Global concerns have grown steadily over China’s increasingly perilous environmental problems. A country with as many people as every Western power combined, China has muscled itself into international relevance by becoming the world’s biggest exporter. But its meteoric economic rise has sunk China chin-deep into an environmental crisis that is not only the result of its recent prosperity, but appears built into it. Little evidence suggests that it will get better before it gets worse.
The Environmental Crisis In China: Unbreathable Air
Like America, China’s primary source of power comes from coal and both countries’ dependence on the hard stuff is politically and economically entrenched. China’s coal use is far and away its biggest problem when it comes to the environment, and moving on to cleaner resources will be about as difficult as switching methadone for Motrin. Government energy experts estimate that China’s primary energy source will be coal for at least the next three decades. At the same time, a million cars are added to Chinese roads every year, adding to the greenhouses gases warming the planet.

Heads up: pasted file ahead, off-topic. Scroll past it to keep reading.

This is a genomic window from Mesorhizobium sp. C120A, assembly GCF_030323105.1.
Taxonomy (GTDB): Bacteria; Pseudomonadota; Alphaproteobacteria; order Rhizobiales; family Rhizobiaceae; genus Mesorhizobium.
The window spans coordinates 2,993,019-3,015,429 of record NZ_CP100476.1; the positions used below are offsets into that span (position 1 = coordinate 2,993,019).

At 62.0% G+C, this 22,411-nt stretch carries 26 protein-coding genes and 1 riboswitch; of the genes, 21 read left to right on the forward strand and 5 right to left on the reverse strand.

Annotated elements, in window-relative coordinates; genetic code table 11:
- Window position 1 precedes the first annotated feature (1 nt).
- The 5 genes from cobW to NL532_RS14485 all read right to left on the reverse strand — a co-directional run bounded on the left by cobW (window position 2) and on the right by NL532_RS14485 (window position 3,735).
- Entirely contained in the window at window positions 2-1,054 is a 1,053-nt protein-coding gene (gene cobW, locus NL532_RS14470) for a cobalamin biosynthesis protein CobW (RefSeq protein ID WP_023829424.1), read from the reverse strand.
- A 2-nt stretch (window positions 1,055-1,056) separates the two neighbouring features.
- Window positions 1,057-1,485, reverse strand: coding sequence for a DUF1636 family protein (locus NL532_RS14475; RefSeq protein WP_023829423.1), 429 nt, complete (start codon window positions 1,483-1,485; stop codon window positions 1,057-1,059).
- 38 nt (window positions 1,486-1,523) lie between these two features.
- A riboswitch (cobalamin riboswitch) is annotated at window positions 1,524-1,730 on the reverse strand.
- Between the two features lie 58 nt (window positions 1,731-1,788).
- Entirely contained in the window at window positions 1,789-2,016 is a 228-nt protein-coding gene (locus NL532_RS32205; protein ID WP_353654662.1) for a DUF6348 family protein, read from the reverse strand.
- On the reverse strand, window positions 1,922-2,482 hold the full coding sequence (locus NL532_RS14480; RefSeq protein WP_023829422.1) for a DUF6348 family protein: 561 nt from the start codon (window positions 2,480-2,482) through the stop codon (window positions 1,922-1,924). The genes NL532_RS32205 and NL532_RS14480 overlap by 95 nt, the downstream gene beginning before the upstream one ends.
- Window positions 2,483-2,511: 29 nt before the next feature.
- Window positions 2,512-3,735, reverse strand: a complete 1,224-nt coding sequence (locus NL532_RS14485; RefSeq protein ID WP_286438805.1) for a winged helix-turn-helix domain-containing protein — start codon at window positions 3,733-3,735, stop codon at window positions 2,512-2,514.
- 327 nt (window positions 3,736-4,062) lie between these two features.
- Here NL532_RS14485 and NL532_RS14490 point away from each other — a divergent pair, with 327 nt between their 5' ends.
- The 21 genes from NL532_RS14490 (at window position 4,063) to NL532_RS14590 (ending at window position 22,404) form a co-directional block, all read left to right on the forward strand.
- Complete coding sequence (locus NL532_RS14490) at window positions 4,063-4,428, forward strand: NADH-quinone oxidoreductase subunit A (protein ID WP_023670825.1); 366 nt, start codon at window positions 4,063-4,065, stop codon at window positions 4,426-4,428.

Just last month, the American Embassy in Beijing made headlines when the city’s evening Air Quality Index (AQI) measured a suffocating 775. The international scale stops at 500. To put that into perspective, at the same time Beijing reached an AQI of 775, New York City’s AQI was 19. Most American cities never top 100, with the worst offenders never breaking 200.